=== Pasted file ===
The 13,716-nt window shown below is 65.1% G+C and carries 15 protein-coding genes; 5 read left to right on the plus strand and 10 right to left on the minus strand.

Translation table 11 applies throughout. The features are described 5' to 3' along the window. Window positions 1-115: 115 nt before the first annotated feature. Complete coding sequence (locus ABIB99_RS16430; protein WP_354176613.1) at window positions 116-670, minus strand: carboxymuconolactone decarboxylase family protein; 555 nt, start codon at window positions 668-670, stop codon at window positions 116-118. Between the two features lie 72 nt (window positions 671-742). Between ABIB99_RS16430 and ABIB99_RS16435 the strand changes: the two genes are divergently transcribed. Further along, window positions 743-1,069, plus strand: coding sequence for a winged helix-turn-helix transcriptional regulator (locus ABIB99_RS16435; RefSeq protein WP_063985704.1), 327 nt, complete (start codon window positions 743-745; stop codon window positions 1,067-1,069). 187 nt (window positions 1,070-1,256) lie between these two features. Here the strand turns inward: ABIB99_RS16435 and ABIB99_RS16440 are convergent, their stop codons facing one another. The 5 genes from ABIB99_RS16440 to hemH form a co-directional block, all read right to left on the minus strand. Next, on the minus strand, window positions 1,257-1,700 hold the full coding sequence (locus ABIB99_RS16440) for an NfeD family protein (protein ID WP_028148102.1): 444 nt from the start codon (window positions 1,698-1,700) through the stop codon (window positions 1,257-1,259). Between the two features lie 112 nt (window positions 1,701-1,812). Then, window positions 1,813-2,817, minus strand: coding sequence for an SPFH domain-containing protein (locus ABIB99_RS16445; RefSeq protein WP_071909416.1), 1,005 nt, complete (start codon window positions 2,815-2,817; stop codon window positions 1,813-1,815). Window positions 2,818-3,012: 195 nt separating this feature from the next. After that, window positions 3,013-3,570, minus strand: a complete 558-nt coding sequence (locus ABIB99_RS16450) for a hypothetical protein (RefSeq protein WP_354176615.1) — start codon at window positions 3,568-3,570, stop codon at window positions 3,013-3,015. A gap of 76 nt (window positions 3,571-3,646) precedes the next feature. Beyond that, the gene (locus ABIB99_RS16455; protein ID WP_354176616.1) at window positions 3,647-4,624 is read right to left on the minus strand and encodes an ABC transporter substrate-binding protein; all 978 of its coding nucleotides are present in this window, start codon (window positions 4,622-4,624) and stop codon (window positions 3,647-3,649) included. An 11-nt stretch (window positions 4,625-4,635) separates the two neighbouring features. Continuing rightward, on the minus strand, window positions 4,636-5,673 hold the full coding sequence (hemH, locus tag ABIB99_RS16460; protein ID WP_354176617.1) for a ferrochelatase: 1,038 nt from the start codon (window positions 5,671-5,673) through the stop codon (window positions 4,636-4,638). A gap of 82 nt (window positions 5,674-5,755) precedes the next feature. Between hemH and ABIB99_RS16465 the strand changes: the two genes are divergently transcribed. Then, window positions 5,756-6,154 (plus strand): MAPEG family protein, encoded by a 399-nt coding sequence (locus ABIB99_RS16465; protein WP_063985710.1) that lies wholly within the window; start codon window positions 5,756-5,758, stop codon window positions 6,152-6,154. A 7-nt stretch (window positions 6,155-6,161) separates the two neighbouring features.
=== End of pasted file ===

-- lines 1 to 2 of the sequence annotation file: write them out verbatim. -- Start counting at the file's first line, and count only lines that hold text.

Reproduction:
The 13,716-nt window shown below is 65.1% G+C and carries 15 protein-coding genes; 5 read left to right on the plus strand and 10 right to left on the minus strand.

Translation table 11 applies throughout. The features are described 5' to 3' along the window. Window positions 1-115: 115 nt before the first annotated feature. Complete coding sequence (locus ABIB99_RS16430; protein WP_354176613.1) at window positions 116-670, minus strand: carboxymuconolactone decarboxylase family protein; 555 nt, start codon at window positions 668-670, stop codon at window positions 116-118. Between the two features lie 72 nt (window positions 671-742). Between ABIB99_RS16430 and ABIB99_RS16435 the strand changes: the two genes are divergently transcribed. Further along, window positions 743-1,069, plus strand: coding sequence for a winged helix-turn-helix transcriptional regulator (locus ABIB99_RS16435; RefSeq protein WP_063985704.1), 327 nt, complete (start codon window positions 743-745; stop codon window positions 1,067-1,069). 187 nt (window positions 1,070-1,256) lie between these two features. Here the strand turns inward: ABIB99_RS16435 and ABIB99_RS16440 are convergent, their stop codons facing one another. The 5 genes from ABIB99_RS16440 to hemH form a co-directional block, all read right to left on the minus strand. Next, on the minus strand, window positions 1,257-1,700 hold the full coding sequence (locus ABIB99_RS16440) for an NfeD family protein (protein ID WP_028148102.1): 444 nt from the start codon (window positions 1,698-1,700) through the stop codon (window positions 1,257-1,259). Between the two features lie 112 nt (window positions 1,701-1,812). Then, window positions 1,813-2,817, minus strand: coding sequence for an SPFH domain-containing protein (locus ABIB99_RS16445; RefSeq protein WP_071909416.1), 1,005 nt, complete (start codon window positions 2,815-2,817; stop codon window positions 1,813-1,815). Window positions 2,818-3,012: 195 nt separating this feature from the next. After that, window positions 3,013-3,570, minus strand: a complete 558-nt coding sequence (locus ABIB99_RS16450) for a hypothetical protein (RefSeq protein WP_354176615.1) — start codon at window positions 3,568-3,570, stop codon at window positions 3,013-3,015. A gap of 76 nt (window positions 3,571-3,646) precedes the next feature. Beyond that, the gene (locus ABIB99_RS16455; protein ID WP_354176616.1) at window positions 3,647-4,624 is read right to left on the minus strand and encodes an ABC transporter substrate-binding protein; all 978 of its coding nucleotides are present in this window, start codon (window positions 4,622-4,624) and stop codon (window positions 3,647-3,649) included. An 11-nt stretch (window positions 4,625-4,635) separates the two neighbouring features. Continuing rightward, on the minus strand, window positions 4,636-5,673 hold the full coding sequence (hemH, locus tag ABIB99_RS16460; protein ID WP_354176617.1) for a ferrochelatase: 1,038 nt from the start codon (window positions 5,671-5,673) through the stop codon (window positions 4,636-4,638). A gap of 82 nt (window positions 5,674-5,755) precedes the next feature. Between hemH and ABIB99_RS16465 the strand changes: the two genes are divergently transcribed. Then, window positions 5,756-6,154 (plus strand): MAPEG family protein, encoded by a 399-nt coding sequence (locus ABIB99_RS16465; protein WP_063985710.1) that lies wholly within the window; start codon window positions 5,756-5,758, stop codon window positions 6,152-6,154. A 7-nt stretch (window positions 6,155-6,161) separates the two neighbouring features.